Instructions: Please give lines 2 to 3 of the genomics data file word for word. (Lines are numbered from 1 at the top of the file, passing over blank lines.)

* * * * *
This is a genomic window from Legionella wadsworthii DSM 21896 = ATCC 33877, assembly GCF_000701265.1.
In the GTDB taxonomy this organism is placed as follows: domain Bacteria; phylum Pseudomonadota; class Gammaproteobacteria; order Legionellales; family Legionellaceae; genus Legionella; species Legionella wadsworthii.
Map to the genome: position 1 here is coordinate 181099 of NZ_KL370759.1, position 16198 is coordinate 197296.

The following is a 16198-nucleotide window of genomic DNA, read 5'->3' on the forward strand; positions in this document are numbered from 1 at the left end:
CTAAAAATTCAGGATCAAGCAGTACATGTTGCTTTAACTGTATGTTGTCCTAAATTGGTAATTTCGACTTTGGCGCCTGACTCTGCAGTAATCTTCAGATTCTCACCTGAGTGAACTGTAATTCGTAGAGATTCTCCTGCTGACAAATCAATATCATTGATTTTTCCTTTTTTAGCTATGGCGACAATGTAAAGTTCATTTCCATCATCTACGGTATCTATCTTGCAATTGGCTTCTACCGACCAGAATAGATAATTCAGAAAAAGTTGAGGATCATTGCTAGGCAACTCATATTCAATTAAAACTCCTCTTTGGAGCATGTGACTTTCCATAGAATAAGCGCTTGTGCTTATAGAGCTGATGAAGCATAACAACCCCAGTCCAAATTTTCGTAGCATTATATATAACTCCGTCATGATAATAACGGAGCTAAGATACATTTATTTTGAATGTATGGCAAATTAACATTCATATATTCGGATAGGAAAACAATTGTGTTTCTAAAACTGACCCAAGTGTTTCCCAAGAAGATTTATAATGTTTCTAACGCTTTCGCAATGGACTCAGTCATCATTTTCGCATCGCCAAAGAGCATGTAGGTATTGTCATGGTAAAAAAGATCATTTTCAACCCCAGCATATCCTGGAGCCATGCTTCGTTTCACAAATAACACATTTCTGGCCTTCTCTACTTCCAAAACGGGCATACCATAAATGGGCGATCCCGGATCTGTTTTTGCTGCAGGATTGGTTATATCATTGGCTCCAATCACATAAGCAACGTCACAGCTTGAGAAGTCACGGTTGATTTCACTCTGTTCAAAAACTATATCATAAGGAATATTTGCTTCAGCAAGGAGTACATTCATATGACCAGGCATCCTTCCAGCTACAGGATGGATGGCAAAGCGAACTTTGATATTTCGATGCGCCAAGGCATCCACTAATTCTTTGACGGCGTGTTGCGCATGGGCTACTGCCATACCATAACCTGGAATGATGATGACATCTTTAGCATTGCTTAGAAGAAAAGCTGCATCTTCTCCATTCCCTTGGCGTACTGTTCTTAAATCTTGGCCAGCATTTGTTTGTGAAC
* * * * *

In the GTDB taxonomy this organism is placed as follows: domain Bacteria; phylum Pseudomonadota; class Gammaproteobacteria; order Legionellales; family Legionellaceae; genus Legionella; species Legionella wadsworthii.
Map to the genome: position 1 here is coordinate 181099 of NZ_KL370759.1, position 16198 is coordinate 197296.